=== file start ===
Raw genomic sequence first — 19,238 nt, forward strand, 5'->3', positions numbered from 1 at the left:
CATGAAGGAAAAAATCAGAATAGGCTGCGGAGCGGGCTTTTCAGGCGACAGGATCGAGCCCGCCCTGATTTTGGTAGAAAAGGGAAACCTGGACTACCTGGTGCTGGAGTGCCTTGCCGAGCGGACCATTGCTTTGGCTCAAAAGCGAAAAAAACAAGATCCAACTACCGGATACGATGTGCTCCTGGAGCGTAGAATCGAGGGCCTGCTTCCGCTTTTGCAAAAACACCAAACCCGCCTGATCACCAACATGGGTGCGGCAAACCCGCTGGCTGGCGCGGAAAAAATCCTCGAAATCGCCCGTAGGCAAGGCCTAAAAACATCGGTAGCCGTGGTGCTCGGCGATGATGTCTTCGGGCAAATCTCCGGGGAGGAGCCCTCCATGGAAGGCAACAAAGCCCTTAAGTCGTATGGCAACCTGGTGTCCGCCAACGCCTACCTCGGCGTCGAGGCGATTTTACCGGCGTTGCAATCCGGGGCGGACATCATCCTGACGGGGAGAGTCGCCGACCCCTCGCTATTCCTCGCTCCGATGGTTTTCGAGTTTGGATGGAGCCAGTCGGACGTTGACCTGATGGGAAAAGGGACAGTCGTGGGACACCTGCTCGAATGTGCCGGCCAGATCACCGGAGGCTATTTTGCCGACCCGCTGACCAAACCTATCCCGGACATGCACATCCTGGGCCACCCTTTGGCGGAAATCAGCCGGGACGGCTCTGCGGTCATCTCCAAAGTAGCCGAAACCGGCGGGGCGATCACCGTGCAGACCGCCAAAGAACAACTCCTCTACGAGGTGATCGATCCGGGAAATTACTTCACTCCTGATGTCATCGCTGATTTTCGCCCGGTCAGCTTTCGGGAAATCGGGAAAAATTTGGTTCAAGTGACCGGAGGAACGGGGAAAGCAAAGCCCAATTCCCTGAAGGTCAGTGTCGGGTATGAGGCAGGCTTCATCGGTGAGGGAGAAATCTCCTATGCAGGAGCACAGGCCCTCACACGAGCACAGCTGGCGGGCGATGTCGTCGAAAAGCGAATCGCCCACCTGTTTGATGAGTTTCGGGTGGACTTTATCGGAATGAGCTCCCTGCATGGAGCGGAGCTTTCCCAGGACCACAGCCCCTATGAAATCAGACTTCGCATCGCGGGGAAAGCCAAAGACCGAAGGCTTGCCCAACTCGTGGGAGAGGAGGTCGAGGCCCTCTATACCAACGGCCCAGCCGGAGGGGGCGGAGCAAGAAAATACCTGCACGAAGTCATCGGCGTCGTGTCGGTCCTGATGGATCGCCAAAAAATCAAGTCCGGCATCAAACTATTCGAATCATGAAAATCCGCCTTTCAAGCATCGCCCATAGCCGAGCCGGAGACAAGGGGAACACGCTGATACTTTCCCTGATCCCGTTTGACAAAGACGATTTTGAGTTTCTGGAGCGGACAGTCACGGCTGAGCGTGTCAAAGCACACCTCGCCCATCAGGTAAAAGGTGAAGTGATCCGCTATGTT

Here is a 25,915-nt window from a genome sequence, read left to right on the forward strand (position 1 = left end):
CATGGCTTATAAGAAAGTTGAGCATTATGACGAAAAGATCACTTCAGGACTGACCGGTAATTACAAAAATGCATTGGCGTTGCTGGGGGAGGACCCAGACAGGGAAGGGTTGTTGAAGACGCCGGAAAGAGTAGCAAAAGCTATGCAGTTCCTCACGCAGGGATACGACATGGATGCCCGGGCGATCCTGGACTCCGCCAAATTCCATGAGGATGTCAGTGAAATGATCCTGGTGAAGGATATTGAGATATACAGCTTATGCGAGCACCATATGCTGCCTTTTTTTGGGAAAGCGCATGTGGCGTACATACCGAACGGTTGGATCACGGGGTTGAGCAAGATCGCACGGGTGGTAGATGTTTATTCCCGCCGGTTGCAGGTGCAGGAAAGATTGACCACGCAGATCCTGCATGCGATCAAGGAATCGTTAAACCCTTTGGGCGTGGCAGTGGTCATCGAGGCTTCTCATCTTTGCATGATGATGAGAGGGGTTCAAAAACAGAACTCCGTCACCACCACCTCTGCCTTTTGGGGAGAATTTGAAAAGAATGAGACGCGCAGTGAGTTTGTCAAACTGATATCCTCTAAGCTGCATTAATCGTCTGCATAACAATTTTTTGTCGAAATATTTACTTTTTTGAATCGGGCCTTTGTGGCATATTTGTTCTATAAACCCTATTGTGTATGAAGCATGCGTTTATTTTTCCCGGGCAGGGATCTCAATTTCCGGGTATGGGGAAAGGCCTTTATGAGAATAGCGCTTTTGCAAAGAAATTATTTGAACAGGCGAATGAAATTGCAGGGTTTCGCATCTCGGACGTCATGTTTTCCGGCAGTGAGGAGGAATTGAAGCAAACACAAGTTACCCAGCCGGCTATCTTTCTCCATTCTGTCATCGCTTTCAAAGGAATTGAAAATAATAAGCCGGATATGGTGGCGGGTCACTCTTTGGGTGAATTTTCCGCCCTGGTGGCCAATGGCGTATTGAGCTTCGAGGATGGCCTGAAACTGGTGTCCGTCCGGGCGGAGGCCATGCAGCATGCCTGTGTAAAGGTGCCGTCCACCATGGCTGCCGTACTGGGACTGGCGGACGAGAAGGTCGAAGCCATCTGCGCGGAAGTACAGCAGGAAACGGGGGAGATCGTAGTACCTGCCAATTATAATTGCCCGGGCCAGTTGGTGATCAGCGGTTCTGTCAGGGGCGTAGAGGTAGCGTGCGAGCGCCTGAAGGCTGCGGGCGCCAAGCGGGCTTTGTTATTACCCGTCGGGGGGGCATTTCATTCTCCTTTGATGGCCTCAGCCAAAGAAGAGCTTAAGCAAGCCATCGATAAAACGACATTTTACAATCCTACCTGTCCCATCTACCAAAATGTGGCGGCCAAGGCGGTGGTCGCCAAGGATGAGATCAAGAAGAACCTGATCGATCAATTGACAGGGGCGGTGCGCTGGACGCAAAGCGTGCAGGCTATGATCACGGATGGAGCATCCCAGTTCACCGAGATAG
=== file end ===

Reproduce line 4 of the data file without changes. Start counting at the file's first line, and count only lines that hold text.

CATGGCTTATAAGAAAGTTGAGCATTATGACGAAAAGATCACTTCAGGACTGACCGGTAATTACAAAAATGCATTGGCGTTGCTGGGGGAGGACCCAGACAGGGAAGGGTTGTTGAAGACGCCGGAAAGAGTAGCAAAAGCTATGCAGTTCCTCACGCAGGGATACGACATGGATGCCCGGGCGATCCTGGACTCCGCCAAATTCCATGAGGATGTCAGTGAAATGATCCTGGTGAAGGATATTGAGATATACAGCTTATGCGAGCACCATATGCTGCCTTTTTTTGGGAAAGCGCATGTGGCGTACATACCGAACGGTTGGATCACGGGGTTGAGCAAGATCGCACGGGTGGTAGATGTTTATTCCCGCCGGTTGCAGGTGCAGGAAAGATTGACCACGCAGATCCTGCATGCGATCAAGGAATCGTTAAACCCTTTGGGCGTGGCAGTGGTCATCGAGGCTTCTCATCTTTGCATGATGATGAGAGGGGTTCAAAAACAGAACTCCGTCACCACCACCTCTGCCTTTTGGGGAGAATTTGAAAAGAATGAGACGCGCAGTGAGTTTGTCAAACTGATATCCTCTAAGCTGCATTAATCGTCTGCATAACAATTTTTTGTCGAAATATTTACTTTTTTGAATCGGGCCTTTGTGGCATATTTGTTCTATAAACCCTATTGTGTATGAAGCATGCGTTTATTTTTCCCGGGCAGGGATCTCAATTTCCGGGTATGGGGAAAGGCCTTTATGAGAATAGCGCTTTTGCAAAGAAATTATTTGAACAGGCGAATGAAATTGCAGGGTTTCGCATCTCGGACGTCATGTTTTCCGGCAGTGAGGAGGAATTGAAGCAAACACAAGTTACCCAGCCGGCTATCTTTCTCCATTCTGTCATCGCTTTCAAAGGAATTGAAAATAATAAGCCGGATATGGTGGCGGGTCACTCTTTGGGTGAATTTTCCGCCCTGGTGGCCAATGGCGTATTGAGCTTCGAGGATGGCCTGAAACTGGTGTCCGTCCGGGCGGAGGCCATGCAGCATGCCTGTGTAAAGGTGCCGTCCACCATGGCTGCCGTACTGGGACTGGCGGACGAGAAGGTCGAAGCCATCTGCGCGGAAGTACAGCAGGAAACGGGGGAGATCGTAGTACCTGCCAATTATAATTGCCCGGGCCAGTTGGTGATCAGCGGTTCTGTCAGGGGCGTAGAGGTAGCGTGCGAGCGCCTGAAGGCTGCGGGCGCCAAGCGGGCTTTGTTATTACCCGTCGGGGGGGCATTTCATTCTCCTTTGATGGCCTCAGCCAAAGAAGAGCTTAAGCAAGCCATCGATAAAACGACATTTTACAATCCTACCTGTCCCATCTACCAAAATGTGGCGGCCAAGGCGGTGGTCGCCAAGGATGAGATCAAGAAGAACCTGATCGATCAATTGACAGGGGCGGTGCGCTGGACGCAAAGCGTGCAGGCTATGATCACGGATGGAGCATCCCAGTTCACCGAGATAG